Flight Safety Technologies, Inc. is developing a new sensor intended to track hazardous wake vortices, the horizontal tornadoes that trail behind an airplane's wing tips, is being tested on the north side of Denver International Airport. The sensor is being designed to provide inputs to a system for air traffic controllers that might someday make takeoffs and landings safer and more regular. Our SOCRATES(R) wake vortex sensor employs an acoustic technique borrowed from underwater sonar that uses lasers as microphones to pick up sound generated by the vortices. These vortices can be hazardous to other aircraft when they encounter a vortex capable of rolling the aircraft over. This situation can be particularly dangerous during the approach or departure phase of flight when the pilot has insufficient altitude to recover.
Air traffic controllers maintain safety in current flight operations by putting more space between landings or takeoffs when a smaller aircraft follows a larger one. This extra space provides time for the wake vortex hazard to dissipate before the next airplane arrives, but it also deprives airports of precious runway capacity. This loss of capacity translates into delays at the busiest airports and airports that have a mix of various sized airplanes. The airline industry knows that most of the time the wake vortices are not present in the path of the trailing airplane because they either drift to the side with a cross wind, or sink below the path of the next aircraft. Until now there has been no way to ensure that the wake vortices have moved out of the flight corridor. Various government agencies and organizations have studied this problem for decades in order to develop a way to close the spacing behind heavy aircraft to the normal radar standard. The objective of this research would demonstrate that normal radar separation standards would be adequate when it can be confirmed that the wake vortices are not in the flight path of the trailing airplane.
In the 1990's, NASA developed predictive techniques to describe the expected behavior of an airplane's wake based upon measured wind information. Airline pilot associations have insisted on actual measurements of the vortices to validate these predictions in critical flight areas near the ground. Funded by NASA through the DOT Volpe National Transportation Systems Center (Volpe Center), Flight Safety Technologies was selected as the prime contractor and the Syracuse division of Lockheed Martin was selected as a principal sub-contractor to develop the SOCRATES(R) wake vortex sensor. This mutual cooperation has resulted in successful development and testing of several increasingly effective versions of the SOCRATES(R) wake vortex sensor. This sensor is a candidate for inclusion in a Wake Vortex Advisory System (WVAS) which would be used by air traffic controllers. A WVAS would provide controllers with the runway-specific information about whether wake vortex spacing or radar spacing should be used. Additionally, the wake measurements might provide a "safety net," alerting controllers in the rare event that the predicted wake vortex behavior failed to agree with measurements, with enough lead time to direct the trailing aircraft onto a safe course. According to NASA estimates, the benefit of an operational WVAS is estimated to be between 6% and 25% depending on traffic density and the mix of aircraft types.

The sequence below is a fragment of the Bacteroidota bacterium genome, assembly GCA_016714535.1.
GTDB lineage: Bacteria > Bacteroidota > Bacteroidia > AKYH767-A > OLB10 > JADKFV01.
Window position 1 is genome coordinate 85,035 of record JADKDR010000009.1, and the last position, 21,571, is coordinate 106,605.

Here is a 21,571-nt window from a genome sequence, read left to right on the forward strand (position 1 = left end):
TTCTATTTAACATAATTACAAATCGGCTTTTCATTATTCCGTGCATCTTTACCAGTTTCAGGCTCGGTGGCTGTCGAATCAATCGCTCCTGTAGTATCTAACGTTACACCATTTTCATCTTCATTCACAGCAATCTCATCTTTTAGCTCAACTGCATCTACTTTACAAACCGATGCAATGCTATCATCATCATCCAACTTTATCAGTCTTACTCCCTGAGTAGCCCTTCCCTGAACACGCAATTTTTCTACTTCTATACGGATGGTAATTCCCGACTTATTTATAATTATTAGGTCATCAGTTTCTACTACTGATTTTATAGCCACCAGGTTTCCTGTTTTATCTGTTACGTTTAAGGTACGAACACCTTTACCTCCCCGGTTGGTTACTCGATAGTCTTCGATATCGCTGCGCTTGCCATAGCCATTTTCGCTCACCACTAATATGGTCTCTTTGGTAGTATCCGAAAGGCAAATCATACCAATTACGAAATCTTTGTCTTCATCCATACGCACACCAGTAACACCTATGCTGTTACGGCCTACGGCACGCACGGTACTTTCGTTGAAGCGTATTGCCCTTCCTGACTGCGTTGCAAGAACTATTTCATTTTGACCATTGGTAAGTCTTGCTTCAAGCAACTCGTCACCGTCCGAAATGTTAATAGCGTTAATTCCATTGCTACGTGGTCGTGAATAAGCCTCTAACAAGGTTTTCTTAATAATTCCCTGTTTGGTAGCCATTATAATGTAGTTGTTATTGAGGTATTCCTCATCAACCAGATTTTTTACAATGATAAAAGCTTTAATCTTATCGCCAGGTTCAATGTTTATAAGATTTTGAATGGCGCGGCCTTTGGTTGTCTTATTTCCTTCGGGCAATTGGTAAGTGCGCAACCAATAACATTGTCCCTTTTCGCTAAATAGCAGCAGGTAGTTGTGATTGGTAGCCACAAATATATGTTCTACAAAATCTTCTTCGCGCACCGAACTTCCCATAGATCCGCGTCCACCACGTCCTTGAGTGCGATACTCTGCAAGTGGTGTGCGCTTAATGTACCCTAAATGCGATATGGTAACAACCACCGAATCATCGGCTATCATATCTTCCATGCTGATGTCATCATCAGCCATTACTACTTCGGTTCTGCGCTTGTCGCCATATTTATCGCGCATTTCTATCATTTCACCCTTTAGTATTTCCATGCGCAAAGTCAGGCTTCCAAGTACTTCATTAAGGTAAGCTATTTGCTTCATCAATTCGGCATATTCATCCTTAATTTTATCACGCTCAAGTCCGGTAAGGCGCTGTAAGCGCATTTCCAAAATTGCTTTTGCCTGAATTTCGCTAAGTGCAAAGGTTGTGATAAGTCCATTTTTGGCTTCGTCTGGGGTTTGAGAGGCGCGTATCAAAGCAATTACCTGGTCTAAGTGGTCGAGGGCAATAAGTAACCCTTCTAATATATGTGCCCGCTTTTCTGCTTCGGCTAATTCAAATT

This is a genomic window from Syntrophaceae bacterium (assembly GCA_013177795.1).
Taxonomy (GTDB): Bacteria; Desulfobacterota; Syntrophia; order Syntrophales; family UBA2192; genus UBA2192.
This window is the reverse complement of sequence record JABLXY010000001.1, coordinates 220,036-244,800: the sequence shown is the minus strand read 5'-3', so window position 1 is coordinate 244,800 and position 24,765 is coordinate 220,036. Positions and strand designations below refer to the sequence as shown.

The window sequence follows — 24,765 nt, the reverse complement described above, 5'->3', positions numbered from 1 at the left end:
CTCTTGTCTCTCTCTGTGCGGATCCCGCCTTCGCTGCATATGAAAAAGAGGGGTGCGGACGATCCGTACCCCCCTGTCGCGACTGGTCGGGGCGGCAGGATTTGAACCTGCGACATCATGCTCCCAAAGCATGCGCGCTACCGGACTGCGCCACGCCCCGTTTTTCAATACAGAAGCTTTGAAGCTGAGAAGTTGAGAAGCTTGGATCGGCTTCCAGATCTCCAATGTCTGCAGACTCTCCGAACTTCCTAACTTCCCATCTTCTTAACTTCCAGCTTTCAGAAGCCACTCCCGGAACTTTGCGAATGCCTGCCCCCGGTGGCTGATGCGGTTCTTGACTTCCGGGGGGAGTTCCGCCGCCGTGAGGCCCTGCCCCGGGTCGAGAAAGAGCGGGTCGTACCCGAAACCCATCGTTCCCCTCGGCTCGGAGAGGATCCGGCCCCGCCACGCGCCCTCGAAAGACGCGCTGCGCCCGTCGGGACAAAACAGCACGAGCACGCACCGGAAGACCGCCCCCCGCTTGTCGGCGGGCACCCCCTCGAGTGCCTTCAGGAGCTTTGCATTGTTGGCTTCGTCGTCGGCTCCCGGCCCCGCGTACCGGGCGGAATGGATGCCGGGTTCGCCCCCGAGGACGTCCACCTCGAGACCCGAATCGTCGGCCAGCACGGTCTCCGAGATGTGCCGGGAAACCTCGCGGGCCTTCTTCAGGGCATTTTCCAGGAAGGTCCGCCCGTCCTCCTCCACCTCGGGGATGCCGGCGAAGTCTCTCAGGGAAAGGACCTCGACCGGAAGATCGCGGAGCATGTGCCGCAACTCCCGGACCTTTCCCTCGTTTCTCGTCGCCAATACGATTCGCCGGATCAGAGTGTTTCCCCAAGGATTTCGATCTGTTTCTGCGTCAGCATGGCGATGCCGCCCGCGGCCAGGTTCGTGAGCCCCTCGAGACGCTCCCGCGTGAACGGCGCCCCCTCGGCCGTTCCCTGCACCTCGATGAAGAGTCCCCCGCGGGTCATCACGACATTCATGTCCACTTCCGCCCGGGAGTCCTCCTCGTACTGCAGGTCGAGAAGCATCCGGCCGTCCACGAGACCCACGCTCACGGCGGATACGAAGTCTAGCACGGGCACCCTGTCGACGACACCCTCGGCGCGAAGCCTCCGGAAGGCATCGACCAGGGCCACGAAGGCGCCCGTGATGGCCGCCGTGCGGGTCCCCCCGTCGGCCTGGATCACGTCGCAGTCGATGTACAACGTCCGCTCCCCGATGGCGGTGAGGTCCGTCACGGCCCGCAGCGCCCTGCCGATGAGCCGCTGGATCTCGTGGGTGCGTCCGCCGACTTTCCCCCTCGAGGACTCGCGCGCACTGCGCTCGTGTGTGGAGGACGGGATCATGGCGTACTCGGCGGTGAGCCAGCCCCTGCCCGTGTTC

The testing in Denver, originally scheduled to end October 14th, 2005, will be extended for approximately six months. This extension will allow SOCRATES(R) wake vortex sensor improvements to be incorporated and evaluated in a rapid fashion. It will evaluate the performance of SOCRATES(R) wake vortex sensor in two configurations, first looking straight up into the arrival path, and secondly surveying a broader area of airspace along the flight path. The Volpe Center has deployed wind measurement sensors and alternate vortex tracking instrumentation for comparison. If these tests provide positive results, the full scale emulation of a WVAS, integrating the predictive elements with the weather and vortex sensors is planned to take place next year. This combination could provide a valuable product for an air traffic control system that could dramatically improve airport runway capacity and flight safety.
Some five seconds after the faster Boeing plane passed it, the Cessna "rolled almost instantly to a 90-degree right bank and descended in a nearly straight nose-down attitude."
Higher, faster, and farther have long been the goals of aircraft designers; less obvious has been the quest for quiet.